Pit Toilet in August and September. In the Public Shelter, new bunks,
new cooking surfaces, another sun light, an active ventilation system,
and a new concrete floor were installed. Contractors moved and reconstructed
the Men’s Pit Toilet, which was collapsing into the Cowlitz Glacier,
farther south, enabling its return as a storage building.
||On Ptarmigan Ridge. Photo © Marcus Donaldson
Climbing rangers staffed the White River Ranger Station and the Climbing
Information Center at Paradise. They are available during the mornings
and some evenings and are excellent resources for route and weather information
as well as the latest safety information. These reports and other climbing
information can also be found at: http://www.nps.gov/mora/climb/climb.htm.
For pre-recorded information in the spring and summer, call (360) 569-2211,
Annual climbing passes are $30 and are required for climbing trips. In
the summer, climbing passes may be purchased in person at the Paradise
Climbing Information Center, White River Wilderness Information Center,
Longmire Wilderness Information Center, and at Carbon River Ranger Station.
For most of the year, climbing passes are purchased by mail or by using
the form available on the park web site (listed above). Monies collected
fund the climbing ranger program, the human waste program, and preventative
Search and Rescue (SAR).
The Mount Rainier climbing rangers responded to over 20 major rescues
and four fatalities in 2005. They also assisted numerous visitors in routine
events such as carry-outs, minor medical incidents, and short searches
for overdue teams. Some of the more noteworthy rescues are summarized
in the sidebar.
Easy access to glaciers and alpine terrain make Mount Rainier one of North
America’s most popular mountaineering destinations. An important
part of the climbing program is to ensure the preservation of the mountain.
Minimizing human impacts in fragile alpine areas is achieved by:
• Properly disposing of human waste
• Camping on snow or durable surfaces
• Avoiding creating new rock walls or tent platforms
• Traveling on established trails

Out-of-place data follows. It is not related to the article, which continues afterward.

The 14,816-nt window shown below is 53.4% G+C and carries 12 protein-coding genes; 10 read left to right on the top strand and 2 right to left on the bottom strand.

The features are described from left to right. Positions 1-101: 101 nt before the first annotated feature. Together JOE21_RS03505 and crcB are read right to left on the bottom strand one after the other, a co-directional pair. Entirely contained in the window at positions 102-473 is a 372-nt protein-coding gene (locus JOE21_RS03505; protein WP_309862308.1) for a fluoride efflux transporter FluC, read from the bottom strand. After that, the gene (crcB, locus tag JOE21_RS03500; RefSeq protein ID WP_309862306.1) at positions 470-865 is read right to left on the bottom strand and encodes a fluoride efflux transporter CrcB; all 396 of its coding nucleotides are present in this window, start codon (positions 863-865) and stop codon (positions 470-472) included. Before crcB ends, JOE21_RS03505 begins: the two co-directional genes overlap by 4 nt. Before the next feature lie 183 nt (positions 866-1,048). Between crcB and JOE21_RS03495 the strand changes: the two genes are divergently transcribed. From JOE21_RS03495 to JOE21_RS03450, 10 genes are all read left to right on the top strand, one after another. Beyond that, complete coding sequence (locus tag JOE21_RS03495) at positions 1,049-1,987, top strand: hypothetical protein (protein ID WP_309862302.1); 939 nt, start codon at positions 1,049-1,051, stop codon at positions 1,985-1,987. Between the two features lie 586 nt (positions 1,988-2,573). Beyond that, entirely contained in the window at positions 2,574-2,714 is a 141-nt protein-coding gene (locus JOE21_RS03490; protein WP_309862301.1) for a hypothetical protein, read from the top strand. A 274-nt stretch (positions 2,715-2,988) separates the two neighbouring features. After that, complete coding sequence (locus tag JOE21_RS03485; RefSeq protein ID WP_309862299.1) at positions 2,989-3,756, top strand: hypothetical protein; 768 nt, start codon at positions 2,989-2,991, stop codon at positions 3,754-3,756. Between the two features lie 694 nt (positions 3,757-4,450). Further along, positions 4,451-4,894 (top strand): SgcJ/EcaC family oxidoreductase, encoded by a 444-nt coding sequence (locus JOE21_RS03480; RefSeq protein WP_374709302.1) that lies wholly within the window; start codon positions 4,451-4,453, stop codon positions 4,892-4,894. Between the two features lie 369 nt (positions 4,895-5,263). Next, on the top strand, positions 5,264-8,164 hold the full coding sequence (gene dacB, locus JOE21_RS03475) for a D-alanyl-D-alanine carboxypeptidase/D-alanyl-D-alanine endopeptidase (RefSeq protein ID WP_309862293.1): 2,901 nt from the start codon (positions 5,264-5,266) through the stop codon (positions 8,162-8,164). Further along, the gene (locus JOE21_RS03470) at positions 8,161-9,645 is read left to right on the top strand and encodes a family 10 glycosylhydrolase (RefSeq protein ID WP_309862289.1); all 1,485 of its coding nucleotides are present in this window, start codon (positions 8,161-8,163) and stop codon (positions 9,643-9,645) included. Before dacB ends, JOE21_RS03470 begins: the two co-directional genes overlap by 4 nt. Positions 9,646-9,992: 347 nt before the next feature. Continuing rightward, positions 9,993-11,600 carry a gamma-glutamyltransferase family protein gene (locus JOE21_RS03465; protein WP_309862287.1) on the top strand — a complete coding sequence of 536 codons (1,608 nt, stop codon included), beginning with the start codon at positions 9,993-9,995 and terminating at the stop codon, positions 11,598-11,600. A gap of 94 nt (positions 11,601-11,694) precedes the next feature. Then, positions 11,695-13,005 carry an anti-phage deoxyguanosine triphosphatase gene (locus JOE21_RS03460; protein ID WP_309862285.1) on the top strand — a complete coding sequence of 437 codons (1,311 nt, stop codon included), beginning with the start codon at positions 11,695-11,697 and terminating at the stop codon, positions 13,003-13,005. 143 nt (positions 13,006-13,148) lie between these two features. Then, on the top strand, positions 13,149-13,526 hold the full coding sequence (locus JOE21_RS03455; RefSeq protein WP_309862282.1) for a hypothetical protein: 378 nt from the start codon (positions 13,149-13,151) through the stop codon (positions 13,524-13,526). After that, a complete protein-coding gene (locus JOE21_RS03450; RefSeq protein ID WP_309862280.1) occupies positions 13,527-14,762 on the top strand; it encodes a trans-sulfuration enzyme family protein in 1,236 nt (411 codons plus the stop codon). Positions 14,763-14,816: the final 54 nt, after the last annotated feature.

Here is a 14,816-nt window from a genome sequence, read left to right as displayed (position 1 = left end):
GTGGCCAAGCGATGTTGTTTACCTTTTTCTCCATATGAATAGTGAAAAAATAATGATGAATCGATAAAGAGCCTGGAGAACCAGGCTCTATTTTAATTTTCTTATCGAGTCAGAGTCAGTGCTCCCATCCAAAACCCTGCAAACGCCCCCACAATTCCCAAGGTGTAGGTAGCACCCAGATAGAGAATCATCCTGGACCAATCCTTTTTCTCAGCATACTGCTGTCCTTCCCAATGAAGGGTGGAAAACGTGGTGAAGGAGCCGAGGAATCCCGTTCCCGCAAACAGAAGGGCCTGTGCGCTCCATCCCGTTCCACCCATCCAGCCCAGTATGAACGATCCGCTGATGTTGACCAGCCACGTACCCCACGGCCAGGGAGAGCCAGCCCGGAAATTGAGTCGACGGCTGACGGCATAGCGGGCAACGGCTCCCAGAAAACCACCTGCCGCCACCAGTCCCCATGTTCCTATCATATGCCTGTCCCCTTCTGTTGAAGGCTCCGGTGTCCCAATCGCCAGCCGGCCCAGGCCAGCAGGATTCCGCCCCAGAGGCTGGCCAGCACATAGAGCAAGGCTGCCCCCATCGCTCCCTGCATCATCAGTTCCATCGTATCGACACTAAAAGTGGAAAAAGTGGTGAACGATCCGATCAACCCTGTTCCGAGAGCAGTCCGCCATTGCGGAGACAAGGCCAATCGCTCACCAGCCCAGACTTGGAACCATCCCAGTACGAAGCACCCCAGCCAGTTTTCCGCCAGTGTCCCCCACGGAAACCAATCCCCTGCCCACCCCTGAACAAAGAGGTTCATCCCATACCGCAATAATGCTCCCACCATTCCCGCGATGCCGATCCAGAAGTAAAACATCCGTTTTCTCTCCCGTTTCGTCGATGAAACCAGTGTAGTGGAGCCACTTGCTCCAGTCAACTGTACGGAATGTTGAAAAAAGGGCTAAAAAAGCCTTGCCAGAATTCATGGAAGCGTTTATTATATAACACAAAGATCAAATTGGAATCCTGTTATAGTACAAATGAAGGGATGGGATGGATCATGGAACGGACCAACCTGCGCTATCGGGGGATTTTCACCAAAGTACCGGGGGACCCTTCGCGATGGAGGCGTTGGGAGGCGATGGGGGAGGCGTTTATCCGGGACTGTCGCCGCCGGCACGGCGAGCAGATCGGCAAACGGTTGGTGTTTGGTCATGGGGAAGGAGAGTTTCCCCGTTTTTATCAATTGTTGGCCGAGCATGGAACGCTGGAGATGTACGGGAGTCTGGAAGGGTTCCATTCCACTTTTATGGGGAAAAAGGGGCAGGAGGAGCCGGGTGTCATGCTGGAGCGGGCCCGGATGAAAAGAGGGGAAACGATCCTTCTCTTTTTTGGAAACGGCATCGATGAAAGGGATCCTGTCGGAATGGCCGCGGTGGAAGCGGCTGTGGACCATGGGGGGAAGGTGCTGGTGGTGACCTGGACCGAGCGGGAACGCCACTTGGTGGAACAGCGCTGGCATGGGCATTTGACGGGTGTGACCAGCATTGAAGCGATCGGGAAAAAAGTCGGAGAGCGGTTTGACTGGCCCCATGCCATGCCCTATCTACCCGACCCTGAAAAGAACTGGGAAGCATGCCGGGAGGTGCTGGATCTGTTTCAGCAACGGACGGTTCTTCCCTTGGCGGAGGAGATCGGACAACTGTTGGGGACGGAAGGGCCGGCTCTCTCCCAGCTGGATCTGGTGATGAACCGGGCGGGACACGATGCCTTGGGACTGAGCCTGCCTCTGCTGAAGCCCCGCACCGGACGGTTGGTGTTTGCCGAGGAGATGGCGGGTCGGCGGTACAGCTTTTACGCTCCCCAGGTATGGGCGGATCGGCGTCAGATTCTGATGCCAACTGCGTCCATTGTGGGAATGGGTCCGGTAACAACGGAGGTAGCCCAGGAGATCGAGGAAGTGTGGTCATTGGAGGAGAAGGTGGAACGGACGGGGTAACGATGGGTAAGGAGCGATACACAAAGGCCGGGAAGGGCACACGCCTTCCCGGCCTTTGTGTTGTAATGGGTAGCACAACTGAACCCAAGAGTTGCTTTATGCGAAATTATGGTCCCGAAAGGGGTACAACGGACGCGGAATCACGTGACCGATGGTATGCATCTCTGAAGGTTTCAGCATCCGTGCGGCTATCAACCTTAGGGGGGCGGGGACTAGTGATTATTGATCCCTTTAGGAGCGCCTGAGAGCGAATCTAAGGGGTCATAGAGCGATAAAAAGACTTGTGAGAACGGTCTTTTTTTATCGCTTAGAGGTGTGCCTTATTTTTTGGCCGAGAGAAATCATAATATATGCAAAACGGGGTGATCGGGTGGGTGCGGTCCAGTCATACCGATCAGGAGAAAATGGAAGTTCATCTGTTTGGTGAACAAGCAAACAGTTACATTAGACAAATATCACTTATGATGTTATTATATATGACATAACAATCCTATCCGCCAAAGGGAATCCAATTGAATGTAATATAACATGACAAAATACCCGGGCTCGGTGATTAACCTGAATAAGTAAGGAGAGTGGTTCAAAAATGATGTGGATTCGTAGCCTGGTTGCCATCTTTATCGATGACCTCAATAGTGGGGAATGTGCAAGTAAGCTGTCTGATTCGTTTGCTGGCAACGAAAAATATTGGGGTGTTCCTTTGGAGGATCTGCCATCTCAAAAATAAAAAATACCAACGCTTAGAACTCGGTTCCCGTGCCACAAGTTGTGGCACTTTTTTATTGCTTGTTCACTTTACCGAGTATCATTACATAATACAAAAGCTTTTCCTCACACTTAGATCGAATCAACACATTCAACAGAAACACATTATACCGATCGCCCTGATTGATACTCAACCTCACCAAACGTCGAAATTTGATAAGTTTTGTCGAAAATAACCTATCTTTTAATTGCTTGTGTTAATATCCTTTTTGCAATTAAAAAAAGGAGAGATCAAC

• Packing out all trash
• Leaving no trace
Solid human waste should be disposed by one of two methods: using the established
toilets at Camp Schurman and Camp Muir, or by using and packing out blue
bags. In 2005, over 36 barrels of human waste (five-and-a-half tons)
from high camps and Panorama Point. In good news, we report that fewer
climbers this year improperly disposed of their human waste. Climbing
rangers, however, still carried down hundreds of pounds of trash from
high camps. They also dismantled rock walls, newly established camp sites,
and contacted parties who were camping illegally. The vast majority of
climbers do their part to leave no trace, and it’s greatly appreciated.
||On Liberty Ridge. Photo © David Gottlieb
Climbing rangers will staff the Climber Information Center at the Paradise
Guide House in 2006. Paradise will be a busy place, as the NPS
expects a number of large scale construction projects to be occurring in
the summer. We ask that climbers check in with the NPS before coming to the
park. You can find the latest information on our web site:
The Camp Muir Public Shelter is also ready to serve climbers once again.
It now accommodates 20 people (more in a pinch) and will remain first-come
In closing, we would like to welcome back our longest-returning seasonal
climbing ranger, David Gottlieb. David has served Mount Rainier National
Park at Camp Schurman for the past 10 summers. Many climbers may recognize
David as the tall thin climbing ranger with the beard. Last winter, David
and Jeremy Shank (another long-standing seasonal Camp Schurman climbing
ranger) both received the American Red Cross’s Hero Award for rescue
work on the mountain. Congratulate them both at Camp Schurman this summer.
|Climbers on Popular Routes
2,049 - Disappointment Cleaver
1,478 - Emmons/Winthrop Glacier